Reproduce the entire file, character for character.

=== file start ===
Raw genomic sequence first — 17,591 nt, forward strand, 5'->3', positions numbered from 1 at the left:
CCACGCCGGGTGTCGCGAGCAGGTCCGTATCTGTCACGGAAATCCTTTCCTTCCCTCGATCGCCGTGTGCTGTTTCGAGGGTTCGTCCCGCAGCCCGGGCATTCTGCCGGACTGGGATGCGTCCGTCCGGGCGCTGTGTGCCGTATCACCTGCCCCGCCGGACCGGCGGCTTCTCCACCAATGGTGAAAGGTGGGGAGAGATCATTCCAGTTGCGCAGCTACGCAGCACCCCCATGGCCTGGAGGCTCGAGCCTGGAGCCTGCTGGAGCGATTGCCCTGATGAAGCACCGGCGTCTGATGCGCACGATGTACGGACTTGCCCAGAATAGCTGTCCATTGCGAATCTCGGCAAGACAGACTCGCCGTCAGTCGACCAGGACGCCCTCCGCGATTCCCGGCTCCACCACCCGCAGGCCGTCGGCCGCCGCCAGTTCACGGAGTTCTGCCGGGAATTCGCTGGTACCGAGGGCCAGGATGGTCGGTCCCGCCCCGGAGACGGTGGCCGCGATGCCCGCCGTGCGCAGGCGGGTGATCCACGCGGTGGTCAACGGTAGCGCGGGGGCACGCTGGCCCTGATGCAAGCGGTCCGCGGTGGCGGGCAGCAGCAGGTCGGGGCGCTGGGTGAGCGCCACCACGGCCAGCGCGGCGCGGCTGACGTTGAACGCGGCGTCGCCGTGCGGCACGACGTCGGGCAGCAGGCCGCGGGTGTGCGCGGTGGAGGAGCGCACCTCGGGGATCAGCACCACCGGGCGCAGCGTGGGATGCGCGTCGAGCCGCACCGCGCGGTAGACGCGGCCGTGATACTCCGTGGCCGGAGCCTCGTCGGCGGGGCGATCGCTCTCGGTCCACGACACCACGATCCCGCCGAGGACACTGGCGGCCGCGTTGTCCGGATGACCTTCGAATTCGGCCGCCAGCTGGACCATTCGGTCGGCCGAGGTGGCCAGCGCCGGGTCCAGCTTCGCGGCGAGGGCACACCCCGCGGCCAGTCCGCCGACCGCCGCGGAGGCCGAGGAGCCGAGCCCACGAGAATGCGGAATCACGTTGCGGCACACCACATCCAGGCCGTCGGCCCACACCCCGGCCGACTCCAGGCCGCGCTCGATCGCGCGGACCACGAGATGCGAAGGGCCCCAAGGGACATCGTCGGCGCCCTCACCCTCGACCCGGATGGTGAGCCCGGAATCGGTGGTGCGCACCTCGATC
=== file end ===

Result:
Raw genomic sequence first — 17,591 nt, forward strand, 5'->3', positions numbered from 1 at the left:
CCACGCCGGGTGTCGCGAGCAGGTCCGTATCTGTCACGGAAATCCTTTCCTTCCCTCGATCGCCGTGTGCTGTTTCGAGGGTTCGTCCCGCAGCCCGGGCATTCTGCCGGACTGGGATGCGTCCGTCCGGGCGCTGTGTGCCGTATCACCTGCCCCGCCGGACCGGCGGCTTCTCCACCAATGGTGAAAGGTGGGGAGAGATCATTCCAGTTGCGCAGCTACGCAGCACCCCCATGGCCTGGAGGCTCGAGCCTGGAGCCTGCTGGAGCGATTGCCCTGATGAAGCACCGGCGTCTGATGCGCACGATGTACGGACTTGCCCAGAATAGCTGTCCATTGCGAATCTCGGCAAGACAGACTCGCCGTCAGTCGACCAGGACGCCCTCCGCGATTCCCGGCTCCACCACCCGCAGGCCGTCGGCCGCCGCCAGTTCACGGAGTTCTGCCGGGAATTCGCTGGTACCGAGGGCCAGGATGGTCGGTCCCGCCCCGGAGACGGTGGCCGCGATGCCCGCCGTGCGCAGGCGGGTGATCCACGCGGTGGTCAACGGTAGCGCGGGGGCACGCTGGCCCTGATGCAAGCGGTCCGCGGTGGCGGGCAGCAGCAGGTCGGGGCGCTGGGTGAGCGCCACCACGGCCAGCGCGGCGCGGCTGACGTTGAACGCGGCGTCGCCGTGCGGCACGACGTCGGGCAGCAGGCCGCGGGTGTGCGCGGTGGAGGAGCGCACCTCGGGGATCAGCACCACCGGGCGCAGCGTGGGATGCGCGTCGAGCCGCACCGCGCGGTAGACGCGGCCGTGATACTCCGTGGCCGGAGCCTCGTCGGCGGGGCGATCGCTCTCGGTCCACGACACCACGATCCCGCCGAGGACACTGGCGGCCGCGTTGTCCGGATGACCTTCGAATTCGGCCGCCAGCTGGACCATTCGGTCGGCCGAGGTGGCCAGCGCCGGGTCCAGCTTCGCGGCGAGGGCACACCCCGCGGCCAGTCCGCCGACCGCCGCGGAGGCCGAGGAGCCGAGCCCACGAGAATGCGGAATCACGTTGCGGCACACCACATCCAGGCCGTCGGCCCACACCCCGGCCGACTCCAGGCCGCGCTCGATCGCGCGGACCACGAGATGCGAAGGGCCCCAAGGGACATCGTCGGCGCCCTCACCCTCGACCCGGATGGTGAGCCCGGAATCGGTGGTGCGCACCTCGATC